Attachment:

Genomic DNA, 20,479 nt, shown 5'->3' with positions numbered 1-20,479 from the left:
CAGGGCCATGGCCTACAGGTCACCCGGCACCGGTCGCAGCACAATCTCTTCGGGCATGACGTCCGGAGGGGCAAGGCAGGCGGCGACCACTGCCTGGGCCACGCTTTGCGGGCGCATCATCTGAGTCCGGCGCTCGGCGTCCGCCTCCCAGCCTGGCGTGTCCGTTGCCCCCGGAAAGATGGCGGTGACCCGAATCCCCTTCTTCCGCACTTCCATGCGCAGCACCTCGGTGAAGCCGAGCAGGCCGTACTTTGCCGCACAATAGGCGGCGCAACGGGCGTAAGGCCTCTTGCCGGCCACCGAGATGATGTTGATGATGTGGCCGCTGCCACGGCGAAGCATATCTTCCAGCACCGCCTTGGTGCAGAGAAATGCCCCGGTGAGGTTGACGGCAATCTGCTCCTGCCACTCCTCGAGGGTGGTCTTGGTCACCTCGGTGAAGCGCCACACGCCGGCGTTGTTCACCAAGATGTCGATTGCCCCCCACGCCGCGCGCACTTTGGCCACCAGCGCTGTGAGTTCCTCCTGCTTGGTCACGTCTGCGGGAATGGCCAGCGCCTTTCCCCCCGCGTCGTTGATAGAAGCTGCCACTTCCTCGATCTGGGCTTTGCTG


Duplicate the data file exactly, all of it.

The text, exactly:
Genomic DNA, 20,479 nt, shown 5'->3' with positions numbered 1-20,479 from the left:
CAGGGCCATGGCCTACAGGTCACCCGGCACCGGTCGCAGCACAATCTCTTCGGGCATGACGTCCGGAGGGGCAAGGCAGGCGGCGACCACTGCCTGGGCCACGCTTTGCGGGCGCATCATCTGAGTCCGGCGCTCGGCGTCCGCCTCCCAGCCTGGCGTGTCCGTTGCCCCCGGAAAGATGGCGGTGACCCGAATCCCCTTCTTCCGCACTTCCATGCGCAGCACCTCGGTGAAGCCGAGCAGGCCGTACTTTGCCGCACAATAGGCGGCGCAACGGGCGTAAGGCCTCTTGCCGGCCACCGAGATGATGTTGATGATGTGGCCGCTGCCACGGCGAAGCATATCTTCCAGCACCGCCTTGGTGCAGAGAAATGCCCCGGTGAGGTTGACGGCAATCTGCTCCTGCCACTCCTCGAGGGTGGTCTTGGTCACCTCGGTGAAGCGCCACACGCCGGCGTTGTTCACCAAGATGTCGATTGCCCCCCACGCCGCGCGCACTTTGGCCACCAGCGCTGTGAGTTCCTCCTGCTTGGTCACGTCTGCGGGAATGGCCAGCGCCTTTCCCCCCGCGTCGTTGATAGAAGCTGCCACTTCCTCGATCTGGGCTTTGCTG